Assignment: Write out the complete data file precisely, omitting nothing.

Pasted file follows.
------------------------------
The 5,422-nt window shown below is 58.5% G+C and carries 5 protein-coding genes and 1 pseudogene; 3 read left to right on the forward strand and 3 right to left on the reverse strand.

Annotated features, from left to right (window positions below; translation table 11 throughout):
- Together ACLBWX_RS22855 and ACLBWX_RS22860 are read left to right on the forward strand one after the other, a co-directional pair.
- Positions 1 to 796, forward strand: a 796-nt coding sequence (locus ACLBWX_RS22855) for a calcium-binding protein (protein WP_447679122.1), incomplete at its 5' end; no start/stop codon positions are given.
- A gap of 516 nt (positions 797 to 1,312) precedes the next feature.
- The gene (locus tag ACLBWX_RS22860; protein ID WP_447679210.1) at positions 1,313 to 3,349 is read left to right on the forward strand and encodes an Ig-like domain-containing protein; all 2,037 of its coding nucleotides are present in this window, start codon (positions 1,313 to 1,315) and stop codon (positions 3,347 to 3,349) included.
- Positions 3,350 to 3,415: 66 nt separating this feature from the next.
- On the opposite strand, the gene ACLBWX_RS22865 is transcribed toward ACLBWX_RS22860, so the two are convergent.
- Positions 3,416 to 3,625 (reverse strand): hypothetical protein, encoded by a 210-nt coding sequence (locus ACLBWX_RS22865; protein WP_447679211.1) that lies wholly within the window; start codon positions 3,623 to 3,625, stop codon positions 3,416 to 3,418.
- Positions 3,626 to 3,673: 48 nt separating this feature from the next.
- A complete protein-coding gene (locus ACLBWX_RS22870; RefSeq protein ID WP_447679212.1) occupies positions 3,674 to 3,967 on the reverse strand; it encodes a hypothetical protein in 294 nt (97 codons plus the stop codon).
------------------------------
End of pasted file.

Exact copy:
The 5,422-nt window shown below is 58.5% G+C and carries 5 protein-coding genes and 1 pseudogene; 3 read left to right on the forward strand and 3 right to left on the reverse strand.

Annotated features, from left to right (window positions below; translation table 11 throughout):
- Together ACLBWX_RS22855 and ACLBWX_RS22860 are read left to right on the forward strand one after the other, a co-directional pair.
- Positions 1 to 796, forward strand: a 796-nt coding sequence (locus ACLBWX_RS22855) for a calcium-binding protein (protein WP_447679122.1), incomplete at its 5' end; no start/stop codon positions are given.
- A gap of 516 nt (positions 797 to 1,312) precedes the next feature.
- The gene (locus tag ACLBWX_RS22860; protein ID WP_447679210.1) at positions 1,313 to 3,349 is read left to right on the forward strand and encodes an Ig-like domain-containing protein; all 2,037 of its coding nucleotides are present in this window, start codon (positions 1,313 to 1,315) and stop codon (positions 3,347 to 3,349) included.
- Positions 3,350 to 3,415: 66 nt separating this feature from the next.
- On the opposite strand, the gene ACLBWX_RS22865 is transcribed toward ACLBWX_RS22860, so the two are convergent.
- Positions 3,416 to 3,625 (reverse strand): hypothetical protein, encoded by a 210-nt coding sequence (locus ACLBWX_RS22865; protein WP_447679211.1) that lies wholly within the window; start codon positions 3,623 to 3,625, stop codon positions 3,416 to 3,418.
- Positions 3,626 to 3,673: 48 nt separating this feature from the next.
- A complete protein-coding gene (locus ACLBWX_RS22870; RefSeq protein ID WP_447679212.1) occupies positions 3,674 to 3,967 on the reverse strand; it encodes a hypothetical protein in 294 nt (97 codons plus the stop codon).